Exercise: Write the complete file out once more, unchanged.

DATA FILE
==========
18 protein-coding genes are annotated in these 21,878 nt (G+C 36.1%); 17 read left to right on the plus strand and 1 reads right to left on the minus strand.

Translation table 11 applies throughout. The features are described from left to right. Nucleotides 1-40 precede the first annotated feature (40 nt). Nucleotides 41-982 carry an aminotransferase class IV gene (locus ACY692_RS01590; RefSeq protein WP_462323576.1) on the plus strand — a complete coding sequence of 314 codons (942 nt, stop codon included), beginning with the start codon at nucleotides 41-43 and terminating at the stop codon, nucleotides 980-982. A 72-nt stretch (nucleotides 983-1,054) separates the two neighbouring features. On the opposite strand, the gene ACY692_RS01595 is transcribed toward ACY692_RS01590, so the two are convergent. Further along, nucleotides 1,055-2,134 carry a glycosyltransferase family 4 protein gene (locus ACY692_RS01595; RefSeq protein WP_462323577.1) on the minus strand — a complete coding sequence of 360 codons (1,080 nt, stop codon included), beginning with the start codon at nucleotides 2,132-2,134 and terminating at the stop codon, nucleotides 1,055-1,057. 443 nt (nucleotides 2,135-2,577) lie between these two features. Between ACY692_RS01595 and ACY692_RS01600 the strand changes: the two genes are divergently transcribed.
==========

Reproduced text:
18 protein-coding genes are annotated in these 21,878 nt (G+C 36.1%); 17 read left to right on the plus strand and 1 reads right to left on the minus strand.

Translation table 11 applies throughout. The features are described from left to right. Nucleotides 1-40 precede the first annotated feature (40 nt). Nucleotides 41-982 carry an aminotransferase class IV gene (locus ACY692_RS01590; RefSeq protein WP_462323576.1) on the plus strand — a complete coding sequence of 314 codons (942 nt, stop codon included), beginning with the start codon at nucleotides 41-43 and terminating at the stop codon, nucleotides 980-982. A 72-nt stretch (nucleotides 983-1,054) separates the two neighbouring features. On the opposite strand, the gene ACY692_RS01595 is transcribed toward ACY692_RS01590, so the two are convergent. Further along, nucleotides 1,055-2,134 carry a glycosyltransferase family 4 protein gene (locus ACY692_RS01595; RefSeq protein WP_462323577.1) on the minus strand — a complete coding sequence of 360 codons (1,080 nt, stop codon included), beginning with the start codon at nucleotides 2,132-2,134 and terminating at the stop codon, nucleotides 1,055-1,057. 443 nt (nucleotides 2,135-2,577) lie between these two features. Between ACY692_RS01595 and ACY692_RS01600 the strand changes: the two genes are divergently transcribed.